3D-Printed Facial Prosthetics an Inexpensive Option after Undergoing Eye Surgery
A professor of ophthalmology at the Bascom Palmer Eye Institute in Florida, in conjunction with the Composite Materials Lab at University of Miami, has come up with a new method to create 3D-printed facial prosthetics that can be made within minutes at the fraction of the cost of a traditional prosthesis. Its nanoclay material prevents it from breaking down when exposed to light and moisture and prevents dirt from taking root in the prosthetic.
Facial prosthetics can cost upwards of $10,000 to $15,000 and take weeks to produce. They’re made by an ocularist who takes a mold of the face and casts it using rubber. Final touches, such as skin color, and fine details, such as individual eyelashes, are performed. They’re usually not covered by health insurance and patients often have to pay out-of-pocket.
People with eye cancer may undergo a lifesaving procedure called exenteration that removes the contents of the eye socket along with surrounding tissue, leaving a hollow socket. Conventional facial prosthetics are expensive, take a long time to make, and can discolor and fray at the edges over time.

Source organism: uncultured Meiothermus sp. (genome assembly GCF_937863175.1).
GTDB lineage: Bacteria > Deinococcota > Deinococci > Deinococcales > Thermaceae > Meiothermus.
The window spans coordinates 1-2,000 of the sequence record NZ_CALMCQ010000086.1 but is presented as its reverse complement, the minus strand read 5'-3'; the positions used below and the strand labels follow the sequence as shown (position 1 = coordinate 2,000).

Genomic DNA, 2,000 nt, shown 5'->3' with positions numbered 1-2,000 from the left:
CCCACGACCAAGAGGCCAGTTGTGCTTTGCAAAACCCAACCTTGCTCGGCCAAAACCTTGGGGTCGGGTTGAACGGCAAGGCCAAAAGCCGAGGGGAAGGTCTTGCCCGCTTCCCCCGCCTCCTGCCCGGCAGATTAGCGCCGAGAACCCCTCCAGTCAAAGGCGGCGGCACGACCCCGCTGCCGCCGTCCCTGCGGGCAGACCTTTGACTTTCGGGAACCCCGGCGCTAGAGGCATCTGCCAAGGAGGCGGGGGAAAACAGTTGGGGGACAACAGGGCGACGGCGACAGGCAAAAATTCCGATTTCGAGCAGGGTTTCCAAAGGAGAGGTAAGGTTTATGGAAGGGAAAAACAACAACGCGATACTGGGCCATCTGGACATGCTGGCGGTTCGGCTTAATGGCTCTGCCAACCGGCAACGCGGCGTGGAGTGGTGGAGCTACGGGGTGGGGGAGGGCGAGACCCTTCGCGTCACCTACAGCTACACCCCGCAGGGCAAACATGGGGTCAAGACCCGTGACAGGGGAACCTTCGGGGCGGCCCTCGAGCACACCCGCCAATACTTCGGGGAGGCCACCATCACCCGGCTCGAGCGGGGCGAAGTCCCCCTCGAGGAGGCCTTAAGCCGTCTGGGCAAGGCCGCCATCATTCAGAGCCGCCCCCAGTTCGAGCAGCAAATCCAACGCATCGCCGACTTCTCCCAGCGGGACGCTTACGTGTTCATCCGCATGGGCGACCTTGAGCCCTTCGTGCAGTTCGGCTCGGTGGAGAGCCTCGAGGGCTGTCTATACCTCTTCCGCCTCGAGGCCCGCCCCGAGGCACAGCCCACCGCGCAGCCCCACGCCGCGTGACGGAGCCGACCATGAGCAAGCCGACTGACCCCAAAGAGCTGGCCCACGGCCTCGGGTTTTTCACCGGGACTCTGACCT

A topographical imaging system scans both the unaffected and affected sides of a patient’s face. The software creates a mirror image with the undamaged portion, which is combined with the scan of the affected side to create a 3D rendition of the face. A 3D printer takes the topography information and translates it into a mask formed out of rubber infused with nanoparticles that enable it to match a variety of skin tones, as well as strengthen the rubber material to weather damaging effects of light and moisture.
Since the topography imaging is performed with a mobile scanner, the scientists plan to create 3D-printed facial prosthetics on location where the patient resides, have the data downloaded in Miami, print out the prosthesis, and have it shipped to the patient the next day.